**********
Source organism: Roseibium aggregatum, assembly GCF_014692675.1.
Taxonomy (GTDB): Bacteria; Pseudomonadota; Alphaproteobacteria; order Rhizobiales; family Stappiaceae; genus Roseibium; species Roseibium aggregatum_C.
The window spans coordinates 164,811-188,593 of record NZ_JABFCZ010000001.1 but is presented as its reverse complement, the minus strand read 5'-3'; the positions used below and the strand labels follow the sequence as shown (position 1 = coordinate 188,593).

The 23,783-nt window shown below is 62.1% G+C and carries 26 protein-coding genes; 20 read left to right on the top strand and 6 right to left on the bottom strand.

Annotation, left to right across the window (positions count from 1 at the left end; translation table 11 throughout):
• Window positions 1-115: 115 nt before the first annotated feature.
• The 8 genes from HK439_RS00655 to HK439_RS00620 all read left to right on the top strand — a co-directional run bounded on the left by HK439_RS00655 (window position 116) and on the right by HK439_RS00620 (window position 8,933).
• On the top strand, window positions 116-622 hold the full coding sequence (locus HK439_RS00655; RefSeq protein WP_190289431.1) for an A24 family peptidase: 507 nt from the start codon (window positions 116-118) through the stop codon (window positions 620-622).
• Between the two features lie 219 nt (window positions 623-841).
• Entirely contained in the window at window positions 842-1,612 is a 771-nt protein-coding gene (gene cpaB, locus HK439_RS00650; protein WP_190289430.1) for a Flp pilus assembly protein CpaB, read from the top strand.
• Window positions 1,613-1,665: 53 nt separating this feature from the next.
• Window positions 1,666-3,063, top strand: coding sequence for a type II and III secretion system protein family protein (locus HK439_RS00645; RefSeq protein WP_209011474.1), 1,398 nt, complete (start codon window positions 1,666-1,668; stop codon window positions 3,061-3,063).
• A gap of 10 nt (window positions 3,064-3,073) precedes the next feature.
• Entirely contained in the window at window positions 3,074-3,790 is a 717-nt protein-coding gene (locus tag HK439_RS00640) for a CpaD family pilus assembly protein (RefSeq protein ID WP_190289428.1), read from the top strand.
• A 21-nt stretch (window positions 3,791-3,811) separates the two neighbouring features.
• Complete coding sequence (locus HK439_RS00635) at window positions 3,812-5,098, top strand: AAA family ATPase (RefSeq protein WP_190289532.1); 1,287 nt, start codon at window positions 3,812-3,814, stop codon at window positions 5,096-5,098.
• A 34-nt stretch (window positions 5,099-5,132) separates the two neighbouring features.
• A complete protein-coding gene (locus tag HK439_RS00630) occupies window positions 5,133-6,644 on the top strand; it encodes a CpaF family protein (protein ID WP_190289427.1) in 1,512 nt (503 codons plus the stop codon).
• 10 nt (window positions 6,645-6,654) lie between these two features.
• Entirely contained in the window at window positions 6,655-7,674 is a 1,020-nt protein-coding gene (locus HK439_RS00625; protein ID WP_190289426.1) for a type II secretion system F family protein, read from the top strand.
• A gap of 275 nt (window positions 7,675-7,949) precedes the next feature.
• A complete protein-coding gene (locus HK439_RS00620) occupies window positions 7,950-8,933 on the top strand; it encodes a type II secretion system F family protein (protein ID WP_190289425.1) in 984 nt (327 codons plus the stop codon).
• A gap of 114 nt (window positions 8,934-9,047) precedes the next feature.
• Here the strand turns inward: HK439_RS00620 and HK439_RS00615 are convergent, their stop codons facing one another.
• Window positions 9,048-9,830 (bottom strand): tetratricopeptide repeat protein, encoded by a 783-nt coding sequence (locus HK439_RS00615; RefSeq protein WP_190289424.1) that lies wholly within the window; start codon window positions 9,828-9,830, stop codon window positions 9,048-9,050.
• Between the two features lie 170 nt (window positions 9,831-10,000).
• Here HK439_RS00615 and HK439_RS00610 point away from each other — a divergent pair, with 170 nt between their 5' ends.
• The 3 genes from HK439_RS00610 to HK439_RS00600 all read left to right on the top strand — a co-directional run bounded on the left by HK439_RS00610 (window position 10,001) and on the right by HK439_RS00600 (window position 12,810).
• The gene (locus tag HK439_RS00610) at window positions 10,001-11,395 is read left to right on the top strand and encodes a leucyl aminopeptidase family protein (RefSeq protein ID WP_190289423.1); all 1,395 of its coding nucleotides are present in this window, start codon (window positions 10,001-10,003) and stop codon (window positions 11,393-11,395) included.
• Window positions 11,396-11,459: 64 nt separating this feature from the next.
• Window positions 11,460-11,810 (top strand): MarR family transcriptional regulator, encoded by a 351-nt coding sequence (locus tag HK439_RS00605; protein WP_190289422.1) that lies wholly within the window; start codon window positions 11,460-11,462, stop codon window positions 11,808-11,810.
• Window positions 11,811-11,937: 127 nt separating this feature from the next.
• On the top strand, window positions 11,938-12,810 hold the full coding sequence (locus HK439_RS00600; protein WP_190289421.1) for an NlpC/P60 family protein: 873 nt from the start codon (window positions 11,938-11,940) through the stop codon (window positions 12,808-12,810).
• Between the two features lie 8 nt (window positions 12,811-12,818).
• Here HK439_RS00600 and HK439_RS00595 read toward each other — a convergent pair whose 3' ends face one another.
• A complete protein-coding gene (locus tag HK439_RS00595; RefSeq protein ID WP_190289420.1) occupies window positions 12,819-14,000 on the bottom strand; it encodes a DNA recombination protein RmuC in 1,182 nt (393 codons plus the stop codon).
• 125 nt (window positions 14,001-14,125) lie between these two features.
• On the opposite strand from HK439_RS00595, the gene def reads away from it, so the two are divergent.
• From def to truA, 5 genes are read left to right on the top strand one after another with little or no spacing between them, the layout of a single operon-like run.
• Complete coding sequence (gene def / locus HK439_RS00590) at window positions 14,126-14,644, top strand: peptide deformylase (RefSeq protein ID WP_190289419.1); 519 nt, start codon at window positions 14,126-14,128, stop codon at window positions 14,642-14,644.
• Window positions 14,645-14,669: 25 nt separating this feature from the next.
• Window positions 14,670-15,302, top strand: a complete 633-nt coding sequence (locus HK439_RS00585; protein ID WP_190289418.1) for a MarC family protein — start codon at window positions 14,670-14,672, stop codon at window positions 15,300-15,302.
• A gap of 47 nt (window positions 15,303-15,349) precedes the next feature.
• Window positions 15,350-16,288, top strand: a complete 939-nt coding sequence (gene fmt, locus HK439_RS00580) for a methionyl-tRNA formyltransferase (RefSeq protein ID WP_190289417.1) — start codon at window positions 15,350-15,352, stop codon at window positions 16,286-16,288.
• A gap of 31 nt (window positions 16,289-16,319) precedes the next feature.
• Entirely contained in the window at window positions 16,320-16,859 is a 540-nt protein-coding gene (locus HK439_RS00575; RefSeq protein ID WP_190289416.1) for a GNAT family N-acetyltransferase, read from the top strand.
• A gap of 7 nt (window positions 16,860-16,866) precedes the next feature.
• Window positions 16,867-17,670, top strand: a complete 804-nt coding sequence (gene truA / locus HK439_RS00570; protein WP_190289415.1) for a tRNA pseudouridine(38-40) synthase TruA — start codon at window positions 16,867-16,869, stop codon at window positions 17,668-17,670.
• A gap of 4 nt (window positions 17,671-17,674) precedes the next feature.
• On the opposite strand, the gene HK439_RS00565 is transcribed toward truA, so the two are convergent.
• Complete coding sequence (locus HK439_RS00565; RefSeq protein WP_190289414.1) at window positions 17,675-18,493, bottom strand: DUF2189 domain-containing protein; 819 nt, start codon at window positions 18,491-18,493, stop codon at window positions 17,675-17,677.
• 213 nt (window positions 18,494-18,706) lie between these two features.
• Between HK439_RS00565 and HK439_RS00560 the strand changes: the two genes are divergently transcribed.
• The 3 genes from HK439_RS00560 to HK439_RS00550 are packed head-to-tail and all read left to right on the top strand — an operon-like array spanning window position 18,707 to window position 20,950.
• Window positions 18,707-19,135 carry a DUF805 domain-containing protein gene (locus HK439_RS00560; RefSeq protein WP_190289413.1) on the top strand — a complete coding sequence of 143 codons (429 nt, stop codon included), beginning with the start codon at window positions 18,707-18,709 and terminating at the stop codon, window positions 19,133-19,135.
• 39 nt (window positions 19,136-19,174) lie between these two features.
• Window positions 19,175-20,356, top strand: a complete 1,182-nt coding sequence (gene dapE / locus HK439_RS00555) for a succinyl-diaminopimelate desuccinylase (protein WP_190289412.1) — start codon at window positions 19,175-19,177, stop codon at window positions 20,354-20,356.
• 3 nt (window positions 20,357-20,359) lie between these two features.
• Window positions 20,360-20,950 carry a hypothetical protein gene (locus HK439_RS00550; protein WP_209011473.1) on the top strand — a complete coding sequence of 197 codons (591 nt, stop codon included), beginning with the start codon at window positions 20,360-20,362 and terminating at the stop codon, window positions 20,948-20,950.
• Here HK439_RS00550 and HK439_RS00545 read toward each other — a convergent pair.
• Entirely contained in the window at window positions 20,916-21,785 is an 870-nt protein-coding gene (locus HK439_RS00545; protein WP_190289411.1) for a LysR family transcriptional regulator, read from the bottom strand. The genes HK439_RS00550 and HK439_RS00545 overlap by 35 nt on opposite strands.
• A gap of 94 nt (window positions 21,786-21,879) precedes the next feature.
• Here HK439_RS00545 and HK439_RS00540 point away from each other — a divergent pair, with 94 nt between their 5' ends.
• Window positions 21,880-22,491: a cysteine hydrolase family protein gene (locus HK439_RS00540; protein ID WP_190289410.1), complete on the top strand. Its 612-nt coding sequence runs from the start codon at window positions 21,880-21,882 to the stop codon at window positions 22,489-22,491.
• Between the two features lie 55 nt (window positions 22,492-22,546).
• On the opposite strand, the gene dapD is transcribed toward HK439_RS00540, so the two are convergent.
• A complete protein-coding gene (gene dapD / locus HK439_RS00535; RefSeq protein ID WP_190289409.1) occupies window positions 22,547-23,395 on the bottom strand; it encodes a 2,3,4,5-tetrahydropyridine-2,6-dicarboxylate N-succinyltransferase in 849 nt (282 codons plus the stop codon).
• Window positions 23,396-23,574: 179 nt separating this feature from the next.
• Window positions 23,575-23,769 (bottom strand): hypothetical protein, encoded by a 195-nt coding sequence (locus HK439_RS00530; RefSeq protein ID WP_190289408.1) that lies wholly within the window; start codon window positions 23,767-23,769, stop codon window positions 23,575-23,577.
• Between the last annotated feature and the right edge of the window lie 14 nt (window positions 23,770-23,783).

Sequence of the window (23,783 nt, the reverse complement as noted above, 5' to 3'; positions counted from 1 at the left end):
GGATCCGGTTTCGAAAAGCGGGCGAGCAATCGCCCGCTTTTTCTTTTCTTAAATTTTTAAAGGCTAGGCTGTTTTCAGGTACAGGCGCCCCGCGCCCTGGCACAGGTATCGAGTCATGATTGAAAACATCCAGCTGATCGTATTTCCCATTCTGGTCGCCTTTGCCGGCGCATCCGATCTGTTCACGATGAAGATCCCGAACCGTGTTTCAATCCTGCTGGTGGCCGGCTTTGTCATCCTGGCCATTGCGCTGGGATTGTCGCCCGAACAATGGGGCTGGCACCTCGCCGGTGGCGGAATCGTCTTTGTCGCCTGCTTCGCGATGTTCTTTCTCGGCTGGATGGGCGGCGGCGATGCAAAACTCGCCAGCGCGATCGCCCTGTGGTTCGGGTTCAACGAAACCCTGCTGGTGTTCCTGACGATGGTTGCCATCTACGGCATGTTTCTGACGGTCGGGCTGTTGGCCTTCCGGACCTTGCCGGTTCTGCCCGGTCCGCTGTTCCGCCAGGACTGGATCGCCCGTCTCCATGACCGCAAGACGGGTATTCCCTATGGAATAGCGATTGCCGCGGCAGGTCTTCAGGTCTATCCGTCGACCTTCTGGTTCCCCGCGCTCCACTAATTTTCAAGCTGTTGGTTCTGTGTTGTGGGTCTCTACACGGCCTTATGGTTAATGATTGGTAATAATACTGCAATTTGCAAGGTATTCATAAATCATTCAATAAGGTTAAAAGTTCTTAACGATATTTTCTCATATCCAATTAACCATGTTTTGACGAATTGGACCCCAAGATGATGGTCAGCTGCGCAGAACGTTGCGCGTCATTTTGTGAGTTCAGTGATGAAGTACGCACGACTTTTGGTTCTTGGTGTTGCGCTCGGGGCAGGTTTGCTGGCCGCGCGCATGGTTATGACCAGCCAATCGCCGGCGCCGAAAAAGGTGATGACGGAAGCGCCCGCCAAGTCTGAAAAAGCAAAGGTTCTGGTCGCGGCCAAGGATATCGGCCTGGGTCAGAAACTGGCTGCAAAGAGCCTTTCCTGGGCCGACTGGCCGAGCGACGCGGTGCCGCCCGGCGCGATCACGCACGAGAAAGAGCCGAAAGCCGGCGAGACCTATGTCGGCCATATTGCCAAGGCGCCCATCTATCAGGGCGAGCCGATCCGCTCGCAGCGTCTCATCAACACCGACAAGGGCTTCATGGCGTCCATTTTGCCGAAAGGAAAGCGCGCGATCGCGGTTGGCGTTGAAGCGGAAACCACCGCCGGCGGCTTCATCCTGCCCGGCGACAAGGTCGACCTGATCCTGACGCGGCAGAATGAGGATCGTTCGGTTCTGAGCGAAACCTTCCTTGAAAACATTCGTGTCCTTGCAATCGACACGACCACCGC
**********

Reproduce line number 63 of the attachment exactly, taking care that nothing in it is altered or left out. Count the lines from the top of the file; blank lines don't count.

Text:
• Here HK439_RS00545 and HK439_RS00540 point away from each other — a divergent pair, with 94 nt between their 5' ends.